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March 18, 2011
DotComp: Lucas could not speak when it was over
TAMPA, Fla. - Kalin Lucas probably wondered a few times what it would be like to play his last college basketball game. He dreamed, maybe assumed, it would be glorious. But when it came time to stop and feel it, Thursday night, somewhere in Florida, the devastation was staggering.
He was still processing the emotional pain when they herded him to the podium for post-game interviews. He'd been in front of microphones like these at the NCAA Tournament a dozen times before. But never with the weight of finality that overcame him at this moment.
The first question was directed at Kalin. It was fair, and pointed. "With the hot streak you have gone on in the last 14 games, what was going through your head in the first 30 minutes of this game when you couldn't get anything to fall?"
In other words: Why did you play so bad?
Lucas swallowed hard. Nudged up toward the microphone. Started to talk, and he couldn't. His eyes watered heavily, he tried again, and stopped. And he looked at Draymond Green sitting next to him, shook his head no.
"I can't ...." Lucas told Green.
"He can't talk," Green told the press conference moderator.
Lucas figured his last college game would take place in Houston, at the 2011 Final Four. There would be more victories and legendary moments in his fourth NCAA Tournament.
That's how he visualized it during the hundreds of hours of rehabilitation in the spring and summer, when coming back from the ruptured Achilles tendon which sidelined him in the second round of the NCAA Tournament last year.
"Now that it's over, if you know what that kid went through since that injury in that Maryland game, it's been an unbelievable year, un-believable," said Tom Izzo.
Through the off-season, Lucas battled the hour glass. Coaches, trainers and doctors tried to accelerate the process. In April, they told Lucas and Izzo, that if he worked his tail off, maybe he could get back close to full speed by December. Lucas set out to beat the deadlines.
"He worked as hard as anyone I've ever had," Izzo said.
He didn't begin getting his speed back until late January. "And that was as fast as anyone has ever come back from that injury," Izzo said. "He will become the model for coming back from that." But then he suffered two more sprained ankles. Every time he seemed to be getting back to All-America standards, he'd get tripped up.
A couple of days ago, Lucas watched the Michigan State vs. UConn game from the 2009 Final Four at Ford Field for the first time in a long, long time. What he saw on the screen amazed him.
"Man, we really pushed it fast back then, didn't we," Lucas texted to Izzo.
But he never reached that speed again.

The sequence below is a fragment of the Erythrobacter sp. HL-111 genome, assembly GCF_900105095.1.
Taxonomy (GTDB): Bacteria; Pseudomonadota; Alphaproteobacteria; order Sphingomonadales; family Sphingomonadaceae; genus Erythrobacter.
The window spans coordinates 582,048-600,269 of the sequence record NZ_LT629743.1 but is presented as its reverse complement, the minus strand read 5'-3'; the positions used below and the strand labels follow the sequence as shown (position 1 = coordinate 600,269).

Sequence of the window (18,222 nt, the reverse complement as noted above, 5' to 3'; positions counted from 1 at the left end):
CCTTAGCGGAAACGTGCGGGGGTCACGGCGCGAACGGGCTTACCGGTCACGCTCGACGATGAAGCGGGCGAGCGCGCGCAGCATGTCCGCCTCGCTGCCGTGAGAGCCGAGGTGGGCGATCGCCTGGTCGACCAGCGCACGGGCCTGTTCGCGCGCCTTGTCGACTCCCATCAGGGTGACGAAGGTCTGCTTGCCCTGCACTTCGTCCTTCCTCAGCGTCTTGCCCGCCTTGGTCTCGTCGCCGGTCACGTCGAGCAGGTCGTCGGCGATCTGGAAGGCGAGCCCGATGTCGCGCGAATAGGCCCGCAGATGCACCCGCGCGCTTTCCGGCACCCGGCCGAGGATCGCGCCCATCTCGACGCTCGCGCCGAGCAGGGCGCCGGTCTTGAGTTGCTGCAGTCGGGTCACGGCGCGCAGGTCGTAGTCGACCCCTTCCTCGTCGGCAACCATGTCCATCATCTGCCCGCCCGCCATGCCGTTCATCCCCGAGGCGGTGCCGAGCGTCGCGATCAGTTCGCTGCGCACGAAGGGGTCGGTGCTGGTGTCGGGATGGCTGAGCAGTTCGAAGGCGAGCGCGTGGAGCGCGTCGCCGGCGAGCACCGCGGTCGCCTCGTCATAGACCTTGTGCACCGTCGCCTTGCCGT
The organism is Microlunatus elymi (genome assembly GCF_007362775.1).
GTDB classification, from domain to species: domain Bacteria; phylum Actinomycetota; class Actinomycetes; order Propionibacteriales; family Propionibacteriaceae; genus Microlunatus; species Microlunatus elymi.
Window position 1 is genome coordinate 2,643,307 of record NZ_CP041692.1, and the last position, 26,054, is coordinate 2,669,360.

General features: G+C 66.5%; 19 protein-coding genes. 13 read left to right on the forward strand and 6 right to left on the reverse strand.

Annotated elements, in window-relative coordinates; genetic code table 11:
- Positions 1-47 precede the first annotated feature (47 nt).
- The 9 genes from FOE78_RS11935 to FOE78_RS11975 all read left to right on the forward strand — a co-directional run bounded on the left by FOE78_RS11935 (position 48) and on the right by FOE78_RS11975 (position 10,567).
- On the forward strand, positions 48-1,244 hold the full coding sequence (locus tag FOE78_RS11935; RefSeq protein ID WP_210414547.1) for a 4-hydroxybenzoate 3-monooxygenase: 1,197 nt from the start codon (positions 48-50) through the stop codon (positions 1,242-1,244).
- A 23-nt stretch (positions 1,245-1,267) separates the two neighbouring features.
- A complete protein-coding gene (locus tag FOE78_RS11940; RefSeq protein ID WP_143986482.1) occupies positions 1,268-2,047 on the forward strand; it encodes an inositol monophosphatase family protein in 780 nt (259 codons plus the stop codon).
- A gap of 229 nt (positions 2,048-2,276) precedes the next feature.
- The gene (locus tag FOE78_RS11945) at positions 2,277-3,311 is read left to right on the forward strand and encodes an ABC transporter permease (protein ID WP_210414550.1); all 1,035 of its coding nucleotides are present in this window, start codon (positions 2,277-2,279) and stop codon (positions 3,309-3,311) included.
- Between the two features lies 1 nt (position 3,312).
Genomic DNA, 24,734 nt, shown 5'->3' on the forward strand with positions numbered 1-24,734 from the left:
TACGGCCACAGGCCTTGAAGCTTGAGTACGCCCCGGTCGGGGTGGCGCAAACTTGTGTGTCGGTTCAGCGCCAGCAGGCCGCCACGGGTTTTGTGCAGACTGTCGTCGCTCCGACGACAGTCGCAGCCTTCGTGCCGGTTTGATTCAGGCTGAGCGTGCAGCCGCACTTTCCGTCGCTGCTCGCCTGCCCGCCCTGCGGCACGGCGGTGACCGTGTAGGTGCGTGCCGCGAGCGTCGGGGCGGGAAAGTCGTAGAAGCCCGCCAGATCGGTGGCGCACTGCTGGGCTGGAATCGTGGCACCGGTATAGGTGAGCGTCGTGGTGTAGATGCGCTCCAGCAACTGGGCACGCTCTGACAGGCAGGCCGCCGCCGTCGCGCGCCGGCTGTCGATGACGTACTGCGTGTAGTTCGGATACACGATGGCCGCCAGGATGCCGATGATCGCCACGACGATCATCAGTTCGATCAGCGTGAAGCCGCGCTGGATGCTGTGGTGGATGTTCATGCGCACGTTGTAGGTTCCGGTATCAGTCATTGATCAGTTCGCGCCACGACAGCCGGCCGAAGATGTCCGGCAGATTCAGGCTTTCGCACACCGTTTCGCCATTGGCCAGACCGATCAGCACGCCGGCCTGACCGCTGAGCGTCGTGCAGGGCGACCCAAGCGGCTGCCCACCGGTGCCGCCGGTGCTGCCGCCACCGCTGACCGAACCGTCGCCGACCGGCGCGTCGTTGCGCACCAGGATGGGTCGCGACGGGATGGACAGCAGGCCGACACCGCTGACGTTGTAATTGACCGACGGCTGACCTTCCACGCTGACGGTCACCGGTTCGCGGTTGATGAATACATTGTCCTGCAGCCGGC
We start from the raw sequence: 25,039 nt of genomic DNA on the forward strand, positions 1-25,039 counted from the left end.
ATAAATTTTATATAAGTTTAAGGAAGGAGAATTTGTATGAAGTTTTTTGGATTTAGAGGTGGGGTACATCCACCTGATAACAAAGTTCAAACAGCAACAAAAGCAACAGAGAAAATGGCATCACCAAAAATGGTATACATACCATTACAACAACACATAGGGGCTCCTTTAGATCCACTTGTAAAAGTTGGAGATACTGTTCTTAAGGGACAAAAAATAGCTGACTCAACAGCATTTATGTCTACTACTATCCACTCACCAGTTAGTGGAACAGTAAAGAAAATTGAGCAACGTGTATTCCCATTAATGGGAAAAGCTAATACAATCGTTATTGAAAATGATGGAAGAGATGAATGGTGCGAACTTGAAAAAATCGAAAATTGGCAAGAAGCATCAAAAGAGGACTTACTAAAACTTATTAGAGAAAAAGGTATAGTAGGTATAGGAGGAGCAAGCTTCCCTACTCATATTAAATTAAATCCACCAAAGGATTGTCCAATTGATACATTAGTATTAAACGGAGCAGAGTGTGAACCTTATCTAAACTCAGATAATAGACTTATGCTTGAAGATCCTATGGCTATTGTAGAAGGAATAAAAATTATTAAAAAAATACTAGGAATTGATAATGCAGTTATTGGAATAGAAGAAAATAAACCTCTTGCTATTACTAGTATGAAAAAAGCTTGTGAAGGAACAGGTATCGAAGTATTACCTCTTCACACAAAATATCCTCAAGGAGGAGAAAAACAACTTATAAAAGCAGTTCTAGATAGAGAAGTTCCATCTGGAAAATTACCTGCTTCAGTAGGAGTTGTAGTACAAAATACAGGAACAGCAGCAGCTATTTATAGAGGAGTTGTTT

'Can I Add Something?'
A few minutes after being unable to answer the first question, Lucas gathered himself and reflected on his time at Michigan State.
"I think I had a great four years here," he said. "I had a great coach that pushed me every day at practice, and I had great teammates that pushed me every day at practice, as well. The loss hurts, but you know, at the same time these four years have been great."
It included two Final Fours, a Sweet 16, and now a one-and-done.
"Can I add something?" Green said. "I just want to add something to it. Playing with Kalin has made me a much better player, just his heart, everything about him.
"I think when I came in as a freshman, nobody expected me to be nothing. He was one of the guys telling me, 'Just keep on going hard, and one day you're going to start feeling it. It's going to start to feel like high school all over again. You're going to do what you want to do out there on the court.'
"My freshman year things didn't go right for me," Green continued. "I didn't play as much as I wanted to at the beginning and things were just rocky. But he was one of the guys that just stayed there, with him being one of the leaders of our team at that point.
"It's been great to play with him. The last couple years, a lot of people have labeled me as a winner, but along with that winning, he's done a lot of it for me just helping me out and pulling this team along. And like I said to him in the locker room, I want to thank him for all the great times he gave me here as a player."
Lucas and Green stepped down from the podium, walked behind a blue curtain and down the carpeted hallway of the St. Pete Times Forum, and into the Spartan locker room. They saw Mike Kebler sobbing into a towel.
Lucas sat on a stool next to his locker, trying to manage his despair, and answered questions on live Detroit television.
"It hurts," he said. "My main goal was to get back to Houston.
"Me and Durrell, we put the time in, we worked hard ..."
For Lucas, at Michigan State, hard work always paid off with Regional championships, net-cutting ceremonies, and a shot at winning the National Championship.
Instead, this year Michigan State is one of 32 teams that will lose during this two-day period of what they now call the "second round" of the NCAA Tournament. Some of those 32 will remember their one-game ride in the NCAA Tournament as an accomplishment of a lifetime.
For Lucas, this was the lowest moment of his athletic career.
There was a tear on his cheek and a drop of blood on his calf when he answered questions for the last time in a Michigan State jersey. The pain of the loss was compounded by the frustration of knowing he played poorly for three quarters of it.
Lucas missed his first nine shots. When Malcolm Lee stole the ball from him and converted a lay-up at the other end, it was 60-39. This thing was over. Thousands left the arena.
There was a derisive cheer from some Michigan State fans when he finally broke the drought with a lay-up, which cut the lead to 64-45 with 7:44 to play.
This kid's college career and his dream were dying in a nightmare, and some people in Spartan gear practically made fun of him.
But Lucas scored 11 points in the final seven and a half minutes - a pace of about 58 points over 40 minutes if he had been this sharp from the outset.
His 3-pointer cut it to 64-51 with 5:57 left. An 18-footer cut it to 69-61 with 3:40 remaining. And another 3-pointer off the dribble cut it to 76-69 with 1:03 left.
But his last two shots missed. One was a free throw, which could have cut it to 76-74 with :40 seconds left.
The other was the half-court heave, which was negated by a traveling violation.
"I was just trying to hurry up and get the ball out of (Adreian Payne's) hands," Lucas said.